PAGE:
Wedding delays and pre-nuptial agreements – making the best of a bad situation

Postponing your wedding date is understandably a very disappointing situation to find yourself in. As an unexpected result of the current Covid-19 pandemic, many couples have faced the disappointing decision to re-arrange their nuptials.

It's difficult to find silver linings in these circumstances – even just the sheer amount of work that goes into planning a wedding makes postponement a difficult pill to swallow.

Nevertheless, one of the few benefits of postponing a wedding is having more time – time to manage all the smaller details which otherwise would have been lost or forgotten about in the rush to get to the big day.

One such detail is a pre-nuptial agreement or 'prenup'. A common document in the US, pre-nuptial agreements are more unusual but rising in popularity in the UK

It may feel unromantic – and let's be honest, in some ways it is – but a pre-nuptial agreement has its uses and getting one doesn't mean you think you'll get divorced one day. Indeed, couples often come to us seeking pre-nuptial agreements not for their own peace of mind, but for that of others.

For instance, it's common for couples today to receive funds from the Bank of Mum and Dad to help buy a house. Parents gifting or lending a couple money may only be willing to do so if it is protected in a pre-nuptial agreement.

It's also common for marrying couples of a certain age to have adult children from previous relationships. In those cases, a pre-nuptial agreement that protects those children's inheritance or family home could help allay any worries they may have about welcoming a new person into the family.

Below, I have laid out some common questions and answers about pre-nuptial agreements. I hope that this article helps couples understand how a pre-nuptial agreement could help them for the future. Everyone has their own reasons for entering into a pre-nuptial agreement and just because you may want to enter into one, it does not mean you are likely to get divorced.

What is a pre-nuptial agreement?

A pre-nuptial agreement is an agreement that a couple planning to marry enter into that shows what they intend to happen to their money and property if their marriage or civil partnership were to end.

Why do I need a pre-nuptial agreement?

When you marry, your financial positions change and there are claims against one another that are possible in the event of divorce.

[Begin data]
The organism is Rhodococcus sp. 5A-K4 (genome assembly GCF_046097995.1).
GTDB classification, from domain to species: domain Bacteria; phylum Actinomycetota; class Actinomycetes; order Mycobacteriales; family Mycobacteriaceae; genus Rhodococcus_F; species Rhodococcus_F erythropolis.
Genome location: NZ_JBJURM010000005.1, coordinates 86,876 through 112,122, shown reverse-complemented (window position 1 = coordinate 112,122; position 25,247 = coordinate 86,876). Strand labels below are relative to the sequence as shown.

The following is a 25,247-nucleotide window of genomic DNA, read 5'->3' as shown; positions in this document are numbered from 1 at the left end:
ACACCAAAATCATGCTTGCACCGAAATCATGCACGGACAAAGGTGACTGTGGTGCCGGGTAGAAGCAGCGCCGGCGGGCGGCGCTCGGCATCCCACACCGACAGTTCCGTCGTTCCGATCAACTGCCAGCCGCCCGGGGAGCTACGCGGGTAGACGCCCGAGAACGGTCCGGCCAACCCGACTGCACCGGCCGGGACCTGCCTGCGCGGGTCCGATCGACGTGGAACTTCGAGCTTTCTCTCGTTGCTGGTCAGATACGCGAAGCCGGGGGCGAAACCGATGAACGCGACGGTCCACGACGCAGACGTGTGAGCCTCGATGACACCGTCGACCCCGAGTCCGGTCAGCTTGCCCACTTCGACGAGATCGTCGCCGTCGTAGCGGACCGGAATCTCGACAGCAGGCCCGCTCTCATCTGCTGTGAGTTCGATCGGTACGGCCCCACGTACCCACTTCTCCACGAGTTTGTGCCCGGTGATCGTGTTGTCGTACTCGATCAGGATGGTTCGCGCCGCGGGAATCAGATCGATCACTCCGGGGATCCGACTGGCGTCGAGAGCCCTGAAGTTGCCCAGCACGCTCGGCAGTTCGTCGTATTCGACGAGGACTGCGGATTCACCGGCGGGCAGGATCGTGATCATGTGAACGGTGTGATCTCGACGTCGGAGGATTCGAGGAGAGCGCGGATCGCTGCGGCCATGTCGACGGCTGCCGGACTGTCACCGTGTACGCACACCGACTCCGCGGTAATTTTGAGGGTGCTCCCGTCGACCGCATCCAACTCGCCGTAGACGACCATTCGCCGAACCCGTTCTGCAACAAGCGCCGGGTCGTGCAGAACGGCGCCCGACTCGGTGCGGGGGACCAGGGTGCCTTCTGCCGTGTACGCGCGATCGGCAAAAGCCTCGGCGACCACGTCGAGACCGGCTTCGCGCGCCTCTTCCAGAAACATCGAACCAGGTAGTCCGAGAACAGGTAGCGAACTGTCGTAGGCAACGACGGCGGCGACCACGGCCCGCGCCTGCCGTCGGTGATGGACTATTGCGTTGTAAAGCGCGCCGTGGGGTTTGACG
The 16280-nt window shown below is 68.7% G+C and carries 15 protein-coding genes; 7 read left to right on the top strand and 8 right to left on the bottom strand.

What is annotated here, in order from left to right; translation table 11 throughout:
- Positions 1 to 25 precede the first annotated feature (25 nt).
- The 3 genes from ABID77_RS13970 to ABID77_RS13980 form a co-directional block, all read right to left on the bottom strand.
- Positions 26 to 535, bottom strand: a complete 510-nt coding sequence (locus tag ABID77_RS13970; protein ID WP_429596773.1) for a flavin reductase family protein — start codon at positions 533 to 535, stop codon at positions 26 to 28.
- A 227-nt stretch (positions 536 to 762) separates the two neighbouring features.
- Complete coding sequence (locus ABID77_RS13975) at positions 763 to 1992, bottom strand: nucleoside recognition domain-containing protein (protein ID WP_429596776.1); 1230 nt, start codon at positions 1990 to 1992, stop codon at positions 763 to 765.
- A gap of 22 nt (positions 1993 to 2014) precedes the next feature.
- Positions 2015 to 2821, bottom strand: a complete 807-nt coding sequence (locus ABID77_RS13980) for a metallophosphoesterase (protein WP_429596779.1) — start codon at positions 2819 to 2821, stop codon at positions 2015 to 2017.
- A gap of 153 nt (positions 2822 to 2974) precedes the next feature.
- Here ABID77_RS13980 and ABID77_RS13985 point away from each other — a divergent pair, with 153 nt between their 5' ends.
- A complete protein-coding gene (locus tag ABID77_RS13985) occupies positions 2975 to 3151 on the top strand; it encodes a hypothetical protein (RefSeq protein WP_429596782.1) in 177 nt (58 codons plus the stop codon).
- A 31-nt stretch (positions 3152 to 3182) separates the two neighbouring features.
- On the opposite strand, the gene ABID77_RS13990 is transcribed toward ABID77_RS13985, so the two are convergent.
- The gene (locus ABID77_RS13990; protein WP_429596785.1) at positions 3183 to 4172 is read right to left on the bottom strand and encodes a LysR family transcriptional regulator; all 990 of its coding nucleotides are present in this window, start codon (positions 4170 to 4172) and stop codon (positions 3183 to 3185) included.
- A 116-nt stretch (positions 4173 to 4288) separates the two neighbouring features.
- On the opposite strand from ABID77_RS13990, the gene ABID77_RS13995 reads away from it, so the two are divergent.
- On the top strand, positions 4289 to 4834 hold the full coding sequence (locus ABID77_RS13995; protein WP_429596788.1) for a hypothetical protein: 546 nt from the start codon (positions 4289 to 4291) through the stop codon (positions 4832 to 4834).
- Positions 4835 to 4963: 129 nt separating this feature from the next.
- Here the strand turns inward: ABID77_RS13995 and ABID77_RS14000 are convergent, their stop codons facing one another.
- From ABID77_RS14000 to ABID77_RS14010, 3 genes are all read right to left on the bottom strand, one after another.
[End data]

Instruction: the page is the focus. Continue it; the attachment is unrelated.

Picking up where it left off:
It can also assist in the future should couples find themselves separating to avoid unnecessary conflict because the pre-nuptial agreement already sets out the agreed arrangement.

Some examples of how it may assist individuals are as follows:-

  • One or both or you may wish to protect assets you owned prior to the marriage, for example, inheritances or family trusts
  • One of you may have greater capital or income than the other
  • One or both of you have been married before or may have children from a previous relationship and you wish to protect assets for them for the purpose of inheritance planning
  • It would be beneficial to define what is considered to be a marital asset or not, for example, if you would like to best protect your business if owned prior to the marriage

Are pre-nuptial agreements binding?

In the jurisdiction of England & Wales pre-nuptial agreements are considered to be decisive in the event of a dispute but this is heavily dependent on what the agreement says and how it was entered into. You will not be able to enter into a pre-nuptial agreement without the assistance of a solicitor.

To improve the prospect that the court will not consider an agreement to be unfair there are protocols to follow, one being that you took independent legal advice.

When should I get advice about a pre-nuptial agreement and when does it need to be done?

It is good practice to finalise the agreement in plenty of time before a wedding as there is a process to preparing the agreement in accordance with the guidance to ensure the protocols are followed. We would recommend getting in touch as soon as possible when you start thinking of your wedding date. The agreement itself must be signed at least 21 days prior to the ceremony but there can be a period of drafting and negotiation prior to this which takes more time.

Can you help me draft a pre-nuptial agreement?

If you would like to find out more information, please do not hesitate to contact me on [email protected] for an information discussion about how a pre-nuptial agreement may help you.